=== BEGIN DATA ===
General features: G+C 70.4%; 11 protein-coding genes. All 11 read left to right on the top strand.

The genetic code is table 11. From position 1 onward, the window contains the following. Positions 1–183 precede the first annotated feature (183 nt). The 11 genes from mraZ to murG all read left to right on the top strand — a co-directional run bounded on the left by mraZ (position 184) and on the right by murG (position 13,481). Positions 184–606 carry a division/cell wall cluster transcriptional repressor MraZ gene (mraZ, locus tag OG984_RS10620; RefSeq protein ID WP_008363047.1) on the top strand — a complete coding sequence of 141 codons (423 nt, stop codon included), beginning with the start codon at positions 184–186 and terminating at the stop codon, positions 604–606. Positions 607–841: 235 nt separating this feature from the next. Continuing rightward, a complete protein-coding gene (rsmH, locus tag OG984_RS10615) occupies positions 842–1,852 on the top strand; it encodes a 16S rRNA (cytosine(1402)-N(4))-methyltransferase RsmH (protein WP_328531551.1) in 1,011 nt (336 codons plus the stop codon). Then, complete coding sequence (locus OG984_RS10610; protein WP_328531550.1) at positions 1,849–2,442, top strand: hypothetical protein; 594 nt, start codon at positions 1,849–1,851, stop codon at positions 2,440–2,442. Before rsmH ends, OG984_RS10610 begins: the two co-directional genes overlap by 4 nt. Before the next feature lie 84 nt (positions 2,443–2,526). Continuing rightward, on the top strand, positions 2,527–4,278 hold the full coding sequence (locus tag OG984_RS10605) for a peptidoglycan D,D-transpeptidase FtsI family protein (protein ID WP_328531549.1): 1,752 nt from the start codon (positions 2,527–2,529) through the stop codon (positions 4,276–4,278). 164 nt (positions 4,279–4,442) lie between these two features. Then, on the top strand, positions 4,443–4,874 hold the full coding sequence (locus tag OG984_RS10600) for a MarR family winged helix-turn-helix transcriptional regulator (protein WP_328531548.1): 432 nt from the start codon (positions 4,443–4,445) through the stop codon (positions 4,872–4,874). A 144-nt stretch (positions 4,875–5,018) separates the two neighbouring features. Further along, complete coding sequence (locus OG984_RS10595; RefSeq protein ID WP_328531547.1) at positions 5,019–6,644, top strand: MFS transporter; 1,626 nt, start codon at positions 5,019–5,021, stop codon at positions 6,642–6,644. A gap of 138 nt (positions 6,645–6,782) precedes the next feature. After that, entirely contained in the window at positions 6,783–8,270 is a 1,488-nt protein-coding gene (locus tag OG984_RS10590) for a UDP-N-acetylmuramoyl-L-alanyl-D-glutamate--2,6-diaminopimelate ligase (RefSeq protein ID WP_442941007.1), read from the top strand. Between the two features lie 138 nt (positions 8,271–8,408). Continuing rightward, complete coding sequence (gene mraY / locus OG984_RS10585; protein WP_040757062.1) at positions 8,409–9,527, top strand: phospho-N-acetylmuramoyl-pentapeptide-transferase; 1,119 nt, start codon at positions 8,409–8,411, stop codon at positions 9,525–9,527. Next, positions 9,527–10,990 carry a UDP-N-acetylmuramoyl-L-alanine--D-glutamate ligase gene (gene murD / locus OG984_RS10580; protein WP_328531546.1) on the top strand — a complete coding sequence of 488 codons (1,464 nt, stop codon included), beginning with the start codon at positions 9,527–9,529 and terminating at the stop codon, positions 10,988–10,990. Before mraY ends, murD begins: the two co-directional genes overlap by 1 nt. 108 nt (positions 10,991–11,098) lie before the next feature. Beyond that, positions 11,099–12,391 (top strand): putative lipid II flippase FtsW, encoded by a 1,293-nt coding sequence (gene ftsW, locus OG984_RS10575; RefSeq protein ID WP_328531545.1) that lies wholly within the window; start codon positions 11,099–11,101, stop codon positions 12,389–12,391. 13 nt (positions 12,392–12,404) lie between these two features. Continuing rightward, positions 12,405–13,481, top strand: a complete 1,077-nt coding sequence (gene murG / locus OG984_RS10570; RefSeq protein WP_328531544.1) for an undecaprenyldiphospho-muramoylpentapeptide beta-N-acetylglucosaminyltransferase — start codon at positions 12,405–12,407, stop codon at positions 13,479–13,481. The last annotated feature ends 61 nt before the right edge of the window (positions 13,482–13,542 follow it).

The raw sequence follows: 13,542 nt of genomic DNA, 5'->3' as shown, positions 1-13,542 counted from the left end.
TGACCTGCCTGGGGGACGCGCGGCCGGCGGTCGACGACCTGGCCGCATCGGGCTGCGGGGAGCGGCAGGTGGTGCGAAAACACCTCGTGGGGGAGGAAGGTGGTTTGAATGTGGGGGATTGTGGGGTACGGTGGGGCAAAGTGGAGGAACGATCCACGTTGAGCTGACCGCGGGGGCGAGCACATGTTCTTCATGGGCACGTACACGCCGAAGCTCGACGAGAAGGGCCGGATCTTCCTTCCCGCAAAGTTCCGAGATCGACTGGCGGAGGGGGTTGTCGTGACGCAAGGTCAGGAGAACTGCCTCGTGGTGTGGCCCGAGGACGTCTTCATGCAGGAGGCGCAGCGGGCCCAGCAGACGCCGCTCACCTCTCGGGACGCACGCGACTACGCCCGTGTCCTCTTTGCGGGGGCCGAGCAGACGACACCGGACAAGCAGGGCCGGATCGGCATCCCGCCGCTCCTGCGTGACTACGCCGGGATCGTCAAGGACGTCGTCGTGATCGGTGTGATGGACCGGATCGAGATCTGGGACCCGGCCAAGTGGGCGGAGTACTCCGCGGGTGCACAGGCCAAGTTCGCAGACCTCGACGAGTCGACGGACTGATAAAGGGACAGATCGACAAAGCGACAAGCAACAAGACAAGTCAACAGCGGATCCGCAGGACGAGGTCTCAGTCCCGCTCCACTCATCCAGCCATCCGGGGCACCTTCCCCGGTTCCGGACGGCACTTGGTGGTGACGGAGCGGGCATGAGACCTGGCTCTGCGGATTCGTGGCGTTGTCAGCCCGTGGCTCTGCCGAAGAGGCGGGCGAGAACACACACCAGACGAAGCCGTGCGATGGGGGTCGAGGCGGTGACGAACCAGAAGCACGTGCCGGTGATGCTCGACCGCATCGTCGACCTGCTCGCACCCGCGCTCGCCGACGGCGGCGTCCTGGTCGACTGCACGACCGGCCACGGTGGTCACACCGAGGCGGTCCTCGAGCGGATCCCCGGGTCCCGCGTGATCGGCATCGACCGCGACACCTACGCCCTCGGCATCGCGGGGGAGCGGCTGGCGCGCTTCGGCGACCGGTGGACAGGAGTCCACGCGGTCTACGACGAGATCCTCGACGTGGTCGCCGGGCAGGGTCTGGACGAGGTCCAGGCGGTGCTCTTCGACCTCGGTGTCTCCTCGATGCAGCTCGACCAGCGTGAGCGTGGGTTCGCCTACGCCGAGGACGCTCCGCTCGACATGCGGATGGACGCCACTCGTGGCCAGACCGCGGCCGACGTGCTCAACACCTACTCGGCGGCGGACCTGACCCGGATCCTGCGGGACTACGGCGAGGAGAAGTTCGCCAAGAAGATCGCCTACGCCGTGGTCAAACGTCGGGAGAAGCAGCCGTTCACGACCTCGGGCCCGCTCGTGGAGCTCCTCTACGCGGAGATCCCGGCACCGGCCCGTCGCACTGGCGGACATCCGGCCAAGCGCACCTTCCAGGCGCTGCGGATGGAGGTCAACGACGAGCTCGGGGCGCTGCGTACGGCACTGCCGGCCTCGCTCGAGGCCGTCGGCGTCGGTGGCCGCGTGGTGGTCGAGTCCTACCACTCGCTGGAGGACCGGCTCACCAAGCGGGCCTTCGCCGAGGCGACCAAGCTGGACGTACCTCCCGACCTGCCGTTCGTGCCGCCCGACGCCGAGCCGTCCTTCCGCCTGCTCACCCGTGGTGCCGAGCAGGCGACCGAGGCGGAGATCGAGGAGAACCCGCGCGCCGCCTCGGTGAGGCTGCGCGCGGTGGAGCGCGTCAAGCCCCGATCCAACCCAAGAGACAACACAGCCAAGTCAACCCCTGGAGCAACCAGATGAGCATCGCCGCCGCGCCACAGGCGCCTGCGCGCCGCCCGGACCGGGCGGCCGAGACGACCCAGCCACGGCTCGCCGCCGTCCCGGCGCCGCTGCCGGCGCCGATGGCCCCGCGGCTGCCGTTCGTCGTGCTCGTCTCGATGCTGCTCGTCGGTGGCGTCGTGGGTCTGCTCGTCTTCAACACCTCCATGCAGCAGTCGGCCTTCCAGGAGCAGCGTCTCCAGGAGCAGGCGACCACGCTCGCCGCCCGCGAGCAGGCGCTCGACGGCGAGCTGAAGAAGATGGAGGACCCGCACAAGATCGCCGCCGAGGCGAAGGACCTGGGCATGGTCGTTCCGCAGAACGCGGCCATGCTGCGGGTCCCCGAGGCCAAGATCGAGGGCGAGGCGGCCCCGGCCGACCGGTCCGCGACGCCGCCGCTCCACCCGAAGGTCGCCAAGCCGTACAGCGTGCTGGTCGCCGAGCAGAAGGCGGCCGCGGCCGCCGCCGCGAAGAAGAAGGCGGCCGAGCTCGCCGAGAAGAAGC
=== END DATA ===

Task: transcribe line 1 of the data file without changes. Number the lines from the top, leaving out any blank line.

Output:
General features: G+C 70.4%; 11 protein-coding genes. All 11 read left to right on the top strand.